* Govt imposed a 30 pct alcohol tax
* Trading conditions seen tough for next 6 months
JOHANNESBURG, Nov 18 Botswana's Sechaba Brewery
Holdings SECH.BT posted a steep slide in first-half sales on
Wednesday, blaming a 30 percent alcohol tax imposed a year ago
as part of a government social order campaign.
Sechaba, the largest brewer in the world's biggest diamond
producing country, described the 27 percent revenue decline as
one of its worst financial performances. Operating profit fell
by 29 percent in the six months to September.
The company also pointed the finger at a severe recession in
the landlocked southern African nation of 1.8 million people,
where diamond sales account for nearly 40 percent of output.
"The sales volume of clear beer and sorghum beer declined by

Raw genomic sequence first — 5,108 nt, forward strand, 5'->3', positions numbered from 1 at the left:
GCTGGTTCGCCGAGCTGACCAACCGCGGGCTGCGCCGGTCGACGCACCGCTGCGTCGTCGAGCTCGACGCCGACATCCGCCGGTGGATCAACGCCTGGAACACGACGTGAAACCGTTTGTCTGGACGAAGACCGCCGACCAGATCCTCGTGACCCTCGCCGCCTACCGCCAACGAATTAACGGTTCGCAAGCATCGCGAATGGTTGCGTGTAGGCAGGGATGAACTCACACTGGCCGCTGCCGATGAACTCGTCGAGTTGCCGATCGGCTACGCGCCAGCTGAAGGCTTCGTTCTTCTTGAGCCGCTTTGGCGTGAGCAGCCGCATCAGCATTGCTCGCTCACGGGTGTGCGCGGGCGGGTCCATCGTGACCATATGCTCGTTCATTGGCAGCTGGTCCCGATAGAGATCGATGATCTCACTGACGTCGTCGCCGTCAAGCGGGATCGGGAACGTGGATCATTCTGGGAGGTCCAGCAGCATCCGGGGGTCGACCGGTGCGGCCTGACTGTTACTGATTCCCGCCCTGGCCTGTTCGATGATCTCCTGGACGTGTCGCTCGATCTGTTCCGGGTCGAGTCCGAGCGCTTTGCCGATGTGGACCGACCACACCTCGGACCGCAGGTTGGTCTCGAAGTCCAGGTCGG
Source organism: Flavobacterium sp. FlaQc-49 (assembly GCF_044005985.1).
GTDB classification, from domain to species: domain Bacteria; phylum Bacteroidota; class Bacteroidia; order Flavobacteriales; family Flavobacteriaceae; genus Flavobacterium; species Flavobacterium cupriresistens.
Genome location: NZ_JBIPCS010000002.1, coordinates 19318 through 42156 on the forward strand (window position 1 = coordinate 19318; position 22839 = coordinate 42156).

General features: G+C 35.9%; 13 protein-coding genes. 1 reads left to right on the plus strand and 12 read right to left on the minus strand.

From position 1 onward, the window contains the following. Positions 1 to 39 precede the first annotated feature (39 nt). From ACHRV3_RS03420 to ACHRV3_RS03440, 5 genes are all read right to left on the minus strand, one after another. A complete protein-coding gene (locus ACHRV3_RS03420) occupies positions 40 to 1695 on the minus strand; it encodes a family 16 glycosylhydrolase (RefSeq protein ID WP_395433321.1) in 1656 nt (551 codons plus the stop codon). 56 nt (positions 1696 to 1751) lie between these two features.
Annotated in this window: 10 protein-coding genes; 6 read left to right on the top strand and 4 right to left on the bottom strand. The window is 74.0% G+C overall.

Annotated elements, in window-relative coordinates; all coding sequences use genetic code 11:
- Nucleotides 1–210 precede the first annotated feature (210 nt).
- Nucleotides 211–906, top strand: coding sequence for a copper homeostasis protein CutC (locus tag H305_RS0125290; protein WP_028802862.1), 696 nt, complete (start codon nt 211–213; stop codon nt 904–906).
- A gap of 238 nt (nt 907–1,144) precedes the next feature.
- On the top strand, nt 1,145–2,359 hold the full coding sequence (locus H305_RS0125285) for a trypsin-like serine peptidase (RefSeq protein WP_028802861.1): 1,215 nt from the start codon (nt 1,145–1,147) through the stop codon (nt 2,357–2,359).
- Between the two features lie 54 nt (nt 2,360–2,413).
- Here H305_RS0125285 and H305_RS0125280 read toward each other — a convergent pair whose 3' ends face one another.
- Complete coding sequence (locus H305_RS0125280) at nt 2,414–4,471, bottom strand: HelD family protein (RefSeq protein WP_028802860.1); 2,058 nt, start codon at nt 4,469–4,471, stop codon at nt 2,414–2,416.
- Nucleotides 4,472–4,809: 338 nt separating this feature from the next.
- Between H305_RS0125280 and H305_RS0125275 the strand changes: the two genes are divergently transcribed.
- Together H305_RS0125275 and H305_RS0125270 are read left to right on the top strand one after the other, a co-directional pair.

35 percent and 14 percent respectively. In addition to the levy,
the sales performance was also affected by recessionary economic
conditions and unusually cold weather," the company said.
President Ian Khama, a UK-trained army officer and son of
Botswana's first president, introduced the alcohol tax a year
ago as part of a campaign to tackle an HIV/AIDS infection rate
of nearly 25 percent, one of the world's highest.
To reduce alcohol-related high-risk sex, the government also
shortened opening hours for bars.
In its results statement, Sechaba contested whether the
legislation had led to an overall cut in alcohol consumption,
saying it had seen "large-scale migration" to stronger and
The trading outlook for the next six months was tough, with
proposed regulations on traditional beer expected to have a
further impact on sales, the company said.
(Reporting by Ed Cropley; Editing by David Holmes)